Fix $$\mu >0$$ and try minimizing $f(\theta) - \mu\log{\left(d-h(\theta)\right)}$ “pushes away” from the barrier — more and more weakly as $$\mu \rightarrow 0$$

### Barrier Methods

1. Initial $$\theta$$ in feasible set, initial $$\mu$$
2. While ((not too tired) and (making adequate progress))
a. Minimize $$f(\theta) - \mu\log{\left(d-h(\theta)\right)}$$
b. Reduce $$\mu$$
3. Return final $$\theta$$

### R implementation

constrOptim implements the barrier method

Try this:

factory <- matrix(c(40,1,60,3),nrow=2,
dimnames=list(c("labor","steel"),c("car","truck")))
available <- c(1600,70); names(available) <- rownames(factory)
prices <- c(car=13,truck=27)
revenue <- function(output) { return(-output %*% prices) }
plan\$par

[1] 10 20


constrOptim only works with constraints like $$\mathbf{u}\theta \geq c$$, so minus signs

### Constraints vs. Penalties

$\DeclareMathOperator*{\argmax}{argmax} \DeclareMathOperator*{\argmin}{argmin} \argmin_{\theta : h(\theta) \leq d}{f(\theta)} ~ \Leftrightarrow \argmin_{\theta,\lambda}{f(\theta) - \lambda(h(\theta)-d)}$

$$d$$ doesn't matter for doing the second minimization over $$\theta$$

We could just as well minimize

$f(\theta) - \lambda h(\theta)$

Constrained optimization Penalized optimization
Constraint level $$d$$ Penalty factor $$\lambda$$

“A fine is a price”

### Statistical Applications of Penalization

Mostly you've seen unpenalized estimates (least squares, maximum likelihood)

Lots of modern advanced methods rely on penalties

• For when the direct estimate is too unstable
• For handling high-dimensional cases
• For handling non-parametrics

### Ordinary Least Squares

No penalization; minimize MSE of linear function $$\beta \cdot x$$:

$\hat{\beta} = \argmin_{\beta}{\frac{1}{n}\sum_{i=1}^{n}{(y_i - \beta\cdot x_i)^2}} = \argmin_{\beta}{MSE(\beta)}$

Closed-form solution if we can invert matrices:

$\hat{\beta} = (\mathbf{x}^T\mathbf{x})^{-1}\mathbf{x}^T\mathbf{y}$

where $$\mathbf{x}$$ is the $$n\times p$$ matrix of $$x$$ vectors, and $$\mathbf{y}$$ is the $$n\times 1$$ matrix of $$y$$ values.

### Ridge Regression

Now put a penalty on the magnitude of the coefficient vector: $\tilde{\beta} = \argmin_{\beta}{MSE(\beta) + \mu \sum_{j=1}^{p}{\beta_j^2}} = \argmin_{\beta}{MSE(\beta) + \mu \|\beta\|_2^2}$

Penalizing $$\beta$$ this way makes the estimate more stable; especially useful for

• Lots of noise
• Collinear data ($$\mathbf{x}$$ not of “full rank”)
• High-dimensional, $$p > n$$ data (which implies collinearity)

This is called ridge regression, or Tikhonov regularization

Closed form: $\tilde{\beta} = (\mathbf{x}^T\mathbf{x} + \mu I)^{-1}\mathbf{x}^T\mathbf{y}$

### The Lasso

Put a penalty on the sum of coefficient's absolute values: $\beta^{\dagger} = \argmin_{\beta}{MSE(\beta) + \lambda \sum_{j=1}^{p}{|\beta_j|}} = \argmin_{\beta}{MSE(\beta) + \lambda\|\beta\|_1}$

This is called the lasso

• Also stabilizes (like ridge)
• Also handles high-dimensional data (like ridge)
• Enforces sparsity: it likes to drive small coefficients exactly to 0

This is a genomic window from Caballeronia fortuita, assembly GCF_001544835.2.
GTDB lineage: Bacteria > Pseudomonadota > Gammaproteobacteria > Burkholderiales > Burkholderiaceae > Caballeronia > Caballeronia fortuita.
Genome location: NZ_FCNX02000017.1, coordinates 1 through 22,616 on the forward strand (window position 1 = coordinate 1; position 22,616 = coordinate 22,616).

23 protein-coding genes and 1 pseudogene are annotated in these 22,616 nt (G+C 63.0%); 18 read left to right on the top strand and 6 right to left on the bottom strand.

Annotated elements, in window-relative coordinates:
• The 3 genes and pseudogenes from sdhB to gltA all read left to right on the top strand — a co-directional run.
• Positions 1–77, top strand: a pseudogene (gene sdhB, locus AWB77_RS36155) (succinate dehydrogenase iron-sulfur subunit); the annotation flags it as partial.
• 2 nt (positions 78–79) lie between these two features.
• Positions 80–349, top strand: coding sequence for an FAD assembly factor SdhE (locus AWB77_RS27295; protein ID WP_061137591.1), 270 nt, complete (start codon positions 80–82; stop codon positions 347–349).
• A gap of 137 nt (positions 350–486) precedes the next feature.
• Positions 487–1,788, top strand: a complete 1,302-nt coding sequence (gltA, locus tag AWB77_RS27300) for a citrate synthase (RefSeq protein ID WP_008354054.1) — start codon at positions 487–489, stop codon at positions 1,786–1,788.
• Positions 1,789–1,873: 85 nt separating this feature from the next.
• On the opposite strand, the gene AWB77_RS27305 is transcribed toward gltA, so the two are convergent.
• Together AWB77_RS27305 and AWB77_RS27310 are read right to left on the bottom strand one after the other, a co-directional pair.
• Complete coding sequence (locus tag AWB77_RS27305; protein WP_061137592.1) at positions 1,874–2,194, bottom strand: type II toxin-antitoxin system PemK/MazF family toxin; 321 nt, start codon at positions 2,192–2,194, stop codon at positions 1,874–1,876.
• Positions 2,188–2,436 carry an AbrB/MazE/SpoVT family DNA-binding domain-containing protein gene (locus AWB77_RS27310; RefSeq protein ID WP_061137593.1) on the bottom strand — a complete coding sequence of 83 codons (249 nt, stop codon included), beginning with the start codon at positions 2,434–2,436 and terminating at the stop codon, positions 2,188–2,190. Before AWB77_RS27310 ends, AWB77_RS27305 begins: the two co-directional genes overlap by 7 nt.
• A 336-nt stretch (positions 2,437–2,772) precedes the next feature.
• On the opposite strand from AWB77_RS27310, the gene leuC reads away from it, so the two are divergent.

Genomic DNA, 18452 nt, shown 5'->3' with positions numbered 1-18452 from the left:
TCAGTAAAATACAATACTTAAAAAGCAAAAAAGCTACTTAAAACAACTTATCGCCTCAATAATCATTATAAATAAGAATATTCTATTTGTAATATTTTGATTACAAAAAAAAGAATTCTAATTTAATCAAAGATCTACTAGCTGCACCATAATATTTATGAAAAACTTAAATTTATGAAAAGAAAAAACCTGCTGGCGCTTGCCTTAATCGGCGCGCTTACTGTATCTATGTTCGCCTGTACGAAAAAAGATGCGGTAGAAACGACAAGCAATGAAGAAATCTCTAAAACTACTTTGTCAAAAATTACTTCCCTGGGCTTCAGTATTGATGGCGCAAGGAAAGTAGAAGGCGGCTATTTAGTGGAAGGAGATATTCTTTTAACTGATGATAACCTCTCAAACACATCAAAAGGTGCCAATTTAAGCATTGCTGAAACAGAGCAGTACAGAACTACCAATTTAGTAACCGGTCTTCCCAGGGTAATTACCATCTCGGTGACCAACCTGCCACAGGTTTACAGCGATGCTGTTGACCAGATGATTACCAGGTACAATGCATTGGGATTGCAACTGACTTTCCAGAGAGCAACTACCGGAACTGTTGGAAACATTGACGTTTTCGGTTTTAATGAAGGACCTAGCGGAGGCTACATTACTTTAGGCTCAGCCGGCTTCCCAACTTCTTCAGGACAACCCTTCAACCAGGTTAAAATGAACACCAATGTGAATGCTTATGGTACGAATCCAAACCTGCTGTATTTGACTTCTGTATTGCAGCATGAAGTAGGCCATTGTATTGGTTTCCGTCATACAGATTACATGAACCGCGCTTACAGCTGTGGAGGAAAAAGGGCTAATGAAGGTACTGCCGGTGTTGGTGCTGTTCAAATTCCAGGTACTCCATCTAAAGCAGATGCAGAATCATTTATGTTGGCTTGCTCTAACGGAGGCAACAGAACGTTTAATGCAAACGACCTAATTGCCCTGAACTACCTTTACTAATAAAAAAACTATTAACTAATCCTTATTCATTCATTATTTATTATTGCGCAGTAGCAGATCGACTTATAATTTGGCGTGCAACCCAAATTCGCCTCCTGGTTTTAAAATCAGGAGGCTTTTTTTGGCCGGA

No closed form, but very efficient interior-point algorithms (e.g., lars package)

### Spline Smoothing

“Spline smoothing”: minimize MSE of a smooth, nonlinear function, plus a penalty on curvature:

$\hat{f} = \argmin_{f}{\frac{1}{n}\sum_{i=1}^{n}{(y_i-f(x_i))^2} + \int{(f^{\prime\prime}(x))^2 dx}}$

This fits smooth regressions without assuming any specific functional form

• Lets you check linear models
• Makes you wonder why you bother with linear models

Many different R implementations, starting with smooth.spline

### How Big a Penalty?

Rarely know the constraint level or the penalty factor $$\lambda$$ from on high

Lots of ways of picking, but often cross-validation works well:

• Divide the data into parts
• For each value of $$\lambda$$, estimate the model on one part of the data
• See how well the models fit the other part of the data
• Use the $$\lambda$$ which extrapolates best on average

### Summary

• We use Lagrange multipliers to turn constrained optimization problems into unconstrained but penalized ones
• Optimal multiplier values are the prices we'd pay to weaken the constraints
• The nature of the penalty term reflects the sort of constraint we put on the problem
• Shrinkage
• Sparsity
• Smoothness

### Hypothesis Testing

Test the hypothesis that the data are distributed $$\sim P$$ against the hypothesis that they are distributed $$\sim Q$$

$$P=$$ noise, $$Q=$$ signal

Want to maximize power, probability the test picks up the signal when it's present

Need to limit false alarm rate, probability the test claims “signal” in noise

### Hypothesis Testing

Say “signal” whenever the data falls into some set $$S$$

Power $$=Q(S)$$

False alarm rate $$=P(S) \leq \alpha$$

$\max_{S: P(S) \leq \alpha}{Q(S)}$

With Lagrange multiplier, $\max_{S,\lambda}{Q(S) - \lambda(P(S) - \alpha)}$

Looks like we have to do ugly calculus over set functions…

### Hypothesis Testing

Pick any point $$x$$: should we add it to $$S$$?

Marginal benefit = $$dQ/dx = q(x)$$

Marginal cost = $$\lambda dP/dx = \lambda p(x)$$

Keep expanding $$S$$ until marginal benefit = marginal cost so $$q(x)/p(x) = \lambda$$

$$q(x)/p(x) =$$ likelihood ratio; optimal test is Neyman-Pearson test

$$\lambda =$$ critical likelihood ratio $$=$$ shadow price of power

### Lasso Example

x <- matrix(rnorm(200),nrow=100)
y <- (x %*% c(2,1))+ rnorm(100,sd=0.05)
mse <- function(b1,b2) {mean((y- x %*% c(b1,b2))^2)}
coef.seq <- seq(from=-1,to=5,length.out=200)
m <- outer(coef.seq,coef.seq,Vectorize(mse))
l1 <- function(b1,b2) {abs(b1)+abs(b2)}
l1.levels <- outer(coef.seq,coef.seq,l1)
ols.coefs <- coefficients(lm(y~0+x))
contour(x=coef.seq,y=coef.seq,z=m,drawlabels=FALSE,nlevels=30,col="grey",
main="Contours of MSE vs. Contours of L1")